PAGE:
In this chapter, he talks about the negative influence of sleep props, such as nursing, rocking, or laying with your baby. He states that other things, like a stuffed animal or blanket, are fine. At the end of the chapter (pg 59), he even charges the reader to “make a commitment” beforehand, vowing to not use such sleep props. Between this, and several things said later in the book, it’s almost as if Ezzo is guarding moms against their maternal instinct before it even sets in. Some babies prefer to be set down and to just fall asleep on their own. I have friends who had babies who liked to be laid down so they could totally stretch out, and then with a yawn, would fall right to sleep. But this isn’t “natural” for most babies. Most crave touch and affection, and drop asleep most easily during rhythmic movement or while suckling at the breast. This is where Ezzo mentions again the importance of outside relationships, but your baby is only a baby for so long, and how you interact with him now will affect him for the rest of his life, even if he doesn’t remember it.

On the bright side, he does state that snuggling and healthy interaction should occur with your baby throughout the day- just not during going to sleep. Some moms that I’ve seen adhering to BW seem to always be moving from one contraption to another. While he still encourages plenty of alone play time, I was glad to see that he doesn’t totally ignore altogether the need for snuggle time, and encourages it several times throughout the book.

One final issue I have with the chapter is his stating several “facts” without any research or references. What he says may or may not be true, but one is required to either take him at his word and whim, or do their own research. Not only do these facts (pages 46-49) make claims about babies and their needs, as well as BW success, they also make negative claims about AP.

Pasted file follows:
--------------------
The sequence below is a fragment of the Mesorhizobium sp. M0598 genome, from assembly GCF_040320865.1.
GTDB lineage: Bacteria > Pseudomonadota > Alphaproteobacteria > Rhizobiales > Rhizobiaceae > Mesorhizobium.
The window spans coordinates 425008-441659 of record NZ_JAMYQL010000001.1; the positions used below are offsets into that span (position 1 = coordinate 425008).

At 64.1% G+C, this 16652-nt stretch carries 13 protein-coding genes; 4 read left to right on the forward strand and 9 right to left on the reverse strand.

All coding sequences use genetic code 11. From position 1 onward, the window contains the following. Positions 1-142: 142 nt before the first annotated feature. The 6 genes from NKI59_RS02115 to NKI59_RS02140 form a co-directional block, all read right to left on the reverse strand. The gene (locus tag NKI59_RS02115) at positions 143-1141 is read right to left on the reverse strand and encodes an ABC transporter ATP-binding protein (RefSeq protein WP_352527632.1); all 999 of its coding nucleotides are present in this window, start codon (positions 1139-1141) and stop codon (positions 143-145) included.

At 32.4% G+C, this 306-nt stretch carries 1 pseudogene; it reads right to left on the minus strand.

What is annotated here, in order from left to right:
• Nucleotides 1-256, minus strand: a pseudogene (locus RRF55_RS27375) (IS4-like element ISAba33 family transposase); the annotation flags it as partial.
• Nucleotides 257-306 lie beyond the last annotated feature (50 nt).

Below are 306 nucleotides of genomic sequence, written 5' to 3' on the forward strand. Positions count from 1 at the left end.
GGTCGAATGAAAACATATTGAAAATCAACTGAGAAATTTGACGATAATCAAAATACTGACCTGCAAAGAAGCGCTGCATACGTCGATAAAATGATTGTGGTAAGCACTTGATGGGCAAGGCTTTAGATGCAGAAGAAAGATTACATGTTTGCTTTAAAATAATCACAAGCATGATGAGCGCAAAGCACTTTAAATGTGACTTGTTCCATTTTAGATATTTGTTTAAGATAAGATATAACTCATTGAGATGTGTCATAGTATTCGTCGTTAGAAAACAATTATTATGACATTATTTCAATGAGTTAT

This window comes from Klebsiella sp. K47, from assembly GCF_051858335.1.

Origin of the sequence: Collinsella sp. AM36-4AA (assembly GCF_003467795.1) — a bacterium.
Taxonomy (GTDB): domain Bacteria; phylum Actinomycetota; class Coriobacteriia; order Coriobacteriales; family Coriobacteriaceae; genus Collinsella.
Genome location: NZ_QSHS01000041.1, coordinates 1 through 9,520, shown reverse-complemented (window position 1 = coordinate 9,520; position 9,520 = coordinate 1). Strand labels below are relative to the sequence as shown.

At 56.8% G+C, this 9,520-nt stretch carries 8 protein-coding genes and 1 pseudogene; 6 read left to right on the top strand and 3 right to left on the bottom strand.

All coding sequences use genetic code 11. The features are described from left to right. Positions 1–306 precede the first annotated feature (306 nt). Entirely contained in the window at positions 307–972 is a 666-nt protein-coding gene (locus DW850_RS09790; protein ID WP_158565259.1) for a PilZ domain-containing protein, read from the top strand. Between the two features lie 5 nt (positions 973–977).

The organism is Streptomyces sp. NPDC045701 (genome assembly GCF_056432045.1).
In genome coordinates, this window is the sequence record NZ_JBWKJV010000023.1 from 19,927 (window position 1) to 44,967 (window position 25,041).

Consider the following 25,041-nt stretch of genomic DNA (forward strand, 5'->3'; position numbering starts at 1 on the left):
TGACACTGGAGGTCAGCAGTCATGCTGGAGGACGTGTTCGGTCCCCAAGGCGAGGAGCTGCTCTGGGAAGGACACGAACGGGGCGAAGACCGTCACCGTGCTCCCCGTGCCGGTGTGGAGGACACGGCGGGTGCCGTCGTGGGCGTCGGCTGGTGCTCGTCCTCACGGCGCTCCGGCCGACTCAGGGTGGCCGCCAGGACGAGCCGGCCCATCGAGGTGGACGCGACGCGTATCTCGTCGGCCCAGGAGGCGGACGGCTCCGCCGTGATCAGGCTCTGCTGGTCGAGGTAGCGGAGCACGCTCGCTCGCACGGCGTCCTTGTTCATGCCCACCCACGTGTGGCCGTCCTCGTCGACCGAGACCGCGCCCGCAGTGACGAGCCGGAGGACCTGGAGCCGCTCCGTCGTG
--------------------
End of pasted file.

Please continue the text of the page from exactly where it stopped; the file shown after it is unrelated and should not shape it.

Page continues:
Chapter four hones in on more feeding “facts”. “Opinions”, rather, but according to Ezzo, they stand as facts.

He really promotes breastfeeding over bottle feeding, and delves into some of the many nutritional advantages. You don’t see this all that often in the schedule and parental-convenience realm, so I really enjoyed seeing it here. He gives options for bottle feeding, but really encourages breastfeeding, unless something is wrong with your milk quality or production. Also, he encourages that if you do bottle feed, you do it yourself and enjoy cuddling with your baby during the process, instead of just propping a bottle somewhere.

Ezzo proposes that many moms quit nursing early on because of attempting demand style feeding, and getting run ragged and discouraged. I’m no expert (neither is Ezzo, for that matter), but of the many, many moms I’ve been exposed to over my lifetime, I’ve never known an AP mom to quit breastfeeding because of exhaustion due to a “faulty system”. Demand feeding moms have great success rates, and most love what they do. Most enjoy the time of nurturing with their baby. Certainly, there are exceptions- again, it should be noted that many AP moms don’t nurse every ½ hour, as Ezzo indicates.

On the other hand, according to his “research”, PDF moms have high success rates. I’m sure many moms do great on it- especially moms whose bodies and babies line up with Ezzo’s formulas. But not every mama and baby will.

Page 74 states, “These times [2 ½-3 hours] fall well within the AAP [American Academy of Pediatrics] recommendations.” He’s portraying them inaccurately. The AAP guidelines state that you should feed your infant 8-12 times in a 24 hour period, which averages out to 2-3 hours. His times aren’t radically different, but he would average out to 8-9.6 times. And for a little tummy, that is different. If not for doing all my own research on everything he says, I would’ve assumed that he falls well and easily within AAP guidelines from the way he words his sentence- and this is far from accurate. It appears his earlier editions of the book enforced 3-3 ½ hour breaks (though I’m not positive on that; I haven’t actually read them- it’s just what I’ve gathered from scouring the internet), so this is great improvement, but if he’s going to use AAP to back him, he’s not all the way there.

Some of Ezzo’s supporters have argued that since he proclaims “flexibility”, his standards do fit with AAP. However, because he constantly runs back to getting back on your standard 2 ½-3 hour routine, he makes it clear that 2 hour intervals should never be the norm.